This post was written by Jessica Rogers, an intern with NTI’s Global Nuclear Policy Program. Rogers is a graduate student in the Security Studies Program at Georgetown University’s School of Foreign Service.
In a time of deteriorating U.S.-Russian dialogue and growing nuclear risks, the Carnegie International Nuclear Policy Conference on Tuesday hosted an expert panel on U.S.-Russian strategic relations led by NTI Co-Chair and CEO .
The panelists—NTI Co-Chair Sam Nunn, German Ambassador to the US Emily Haber, and former Russian Foreign Minister Igor Ivanov—expressed strong concern that a lack of dialogue and cooperation is increasing nuclear risks, and offered advice on how to improve strategic stability.
What nuclear risks are we facing?
“We are in a new era and have not recognized it,” Nunn said. “We are much more likely to have war by blunder, by some type of accident, miscalculations, false signal, interference by third parties, launching missiles by mistake.” He said these kinds of mistakes are more likely to lead to nuclear use than a deliberate, premeditated attack.
Ivanov agreed with a recent by Moniz and Nunn that the US and Russia are “sleep walking” toward nuclear disaster. “We are living in a new reality [where] we have a lot of risks at the same time, and it’s very difficult to enumerate them,” Ivanov said. “We are literally moving in a minefield. We don’t know from where and when the explosion will come, and who will suffer more from that explosion.”
What does Ambassador Haber find most worrisome? “The erosion of the system of nuclear disarmament and nuclear arms control.” She is concerned about the lack of a sense of urgency for arms control. Without limits on nuclear weapons, she warned, nuclear deterrence becomes “less predictable, and therefore gives more space to errors in assessment.”
What can we do about these nuclear risks?
Ivanov sees only one way out: For Washington and Moscow to sit down, have a dialogue, and negotiate what to do. Recognizing the difficulty of restarting a dialogue after a long pause, he recommends starting with simple, common threats. “We have to start from common threats . . . step by step.”
On the use of sanctions to mitigate nuclear risks, Haber emphasized the importance of consulting with other countries to strengthen the effect. She further urged that sanctions should be linked to future behavior rather than past events to enable and encourage compliance. Lastly, she explained that “the use of the sanction instrument will only work if we, on the other hand, expand channels where we can communicate . . . Disagreement can be managed in a cooperative sense even if we disagree.” In addition to U.S.-Russian channels, she highlighted NATO and the Organization for Security and Co-operation in Europe (OSCE) as potential channels of communication.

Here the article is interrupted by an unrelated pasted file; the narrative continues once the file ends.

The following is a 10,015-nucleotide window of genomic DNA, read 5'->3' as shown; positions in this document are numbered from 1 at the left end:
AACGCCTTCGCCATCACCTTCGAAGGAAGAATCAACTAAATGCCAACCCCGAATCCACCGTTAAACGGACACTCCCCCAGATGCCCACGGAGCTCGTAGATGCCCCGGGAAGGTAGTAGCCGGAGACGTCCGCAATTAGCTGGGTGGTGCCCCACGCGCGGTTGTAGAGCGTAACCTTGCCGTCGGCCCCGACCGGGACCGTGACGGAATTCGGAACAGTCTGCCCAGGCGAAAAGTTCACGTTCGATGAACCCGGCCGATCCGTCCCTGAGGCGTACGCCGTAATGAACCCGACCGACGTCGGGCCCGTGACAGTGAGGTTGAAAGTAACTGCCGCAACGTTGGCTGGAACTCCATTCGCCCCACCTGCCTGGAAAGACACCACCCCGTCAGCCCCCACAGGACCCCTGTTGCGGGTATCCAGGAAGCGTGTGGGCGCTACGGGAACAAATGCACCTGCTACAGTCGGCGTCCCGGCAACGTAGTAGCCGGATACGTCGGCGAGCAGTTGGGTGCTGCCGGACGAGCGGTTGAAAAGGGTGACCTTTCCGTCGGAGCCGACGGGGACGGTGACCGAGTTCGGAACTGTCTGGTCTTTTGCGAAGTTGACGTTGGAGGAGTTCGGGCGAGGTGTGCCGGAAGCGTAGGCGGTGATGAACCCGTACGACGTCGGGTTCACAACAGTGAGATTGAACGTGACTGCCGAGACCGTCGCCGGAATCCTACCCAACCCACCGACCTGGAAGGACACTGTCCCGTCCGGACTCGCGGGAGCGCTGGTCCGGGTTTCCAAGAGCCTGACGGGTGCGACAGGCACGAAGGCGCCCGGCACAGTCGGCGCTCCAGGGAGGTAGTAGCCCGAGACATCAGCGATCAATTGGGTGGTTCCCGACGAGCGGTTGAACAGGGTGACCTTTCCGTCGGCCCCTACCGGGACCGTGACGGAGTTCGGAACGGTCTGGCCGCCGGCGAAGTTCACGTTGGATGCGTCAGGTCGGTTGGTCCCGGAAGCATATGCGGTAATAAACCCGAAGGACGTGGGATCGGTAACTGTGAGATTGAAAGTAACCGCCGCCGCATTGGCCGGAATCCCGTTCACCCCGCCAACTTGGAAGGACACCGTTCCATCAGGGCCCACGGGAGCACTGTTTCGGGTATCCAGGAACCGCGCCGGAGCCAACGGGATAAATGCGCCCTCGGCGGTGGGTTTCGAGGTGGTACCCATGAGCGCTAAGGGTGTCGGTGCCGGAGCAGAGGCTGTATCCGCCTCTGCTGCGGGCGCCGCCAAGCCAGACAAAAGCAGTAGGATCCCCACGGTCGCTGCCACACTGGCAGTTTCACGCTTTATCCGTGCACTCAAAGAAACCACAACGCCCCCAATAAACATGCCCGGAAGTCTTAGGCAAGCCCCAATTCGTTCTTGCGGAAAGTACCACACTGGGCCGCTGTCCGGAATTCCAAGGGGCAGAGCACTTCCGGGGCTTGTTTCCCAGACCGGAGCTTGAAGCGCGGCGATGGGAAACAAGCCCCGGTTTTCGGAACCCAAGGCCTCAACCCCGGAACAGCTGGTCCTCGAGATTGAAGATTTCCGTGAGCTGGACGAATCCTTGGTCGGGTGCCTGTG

Nunn called for presidential statements—such as Ronald Reagan and Mikhail Gorbachev’s premise that a “nuclear war cannot be won, and therefore must not be fought”—to change attitudes within the US and Russian governments. He further encouraged the US and Russia to start with crisis management, particularly in Europe and regarding Ukraine. Building on crisis management talks, he then sees the possibility of broader strategic stability talks between the US, Russia, and other nuclear powers in the future.
To overcome US partisanship and increase the likelihood of passing arms control treaties, Senator Nunn recommends that Congressional leadership establish a bipartisan group to work with the executive branch on Russia and nuclear issues. A similar group in the 1980s, the bipartisan Arms Control Observer Group, resulted in overwhelming approval of the Intermediate-Range Nuclear Forces (INF) Treaty.
Last, Nunn emphasized the importance of nuclear launch decision time for stability: “What I would rather have than any arms control agreement, is basically a mandate from President Trump and President Putin to their military leaders to give them more decision time.” Nunn said decision time is also reason for concern related to the U.S. decision to withdraw from the INF Treaty. Ground-based missiles in Europe—previously banned by the INF—would further decrease Russian decision time. “It doesn’t take long for a missile to get to Russia from Europe,” he said. Under the umbrella of security, Nunn said he hopes for a successor to the INF Treaty. He suggested that such an agreement could have a narrower geographical scope—but should still ban INF-range missiles in Europe.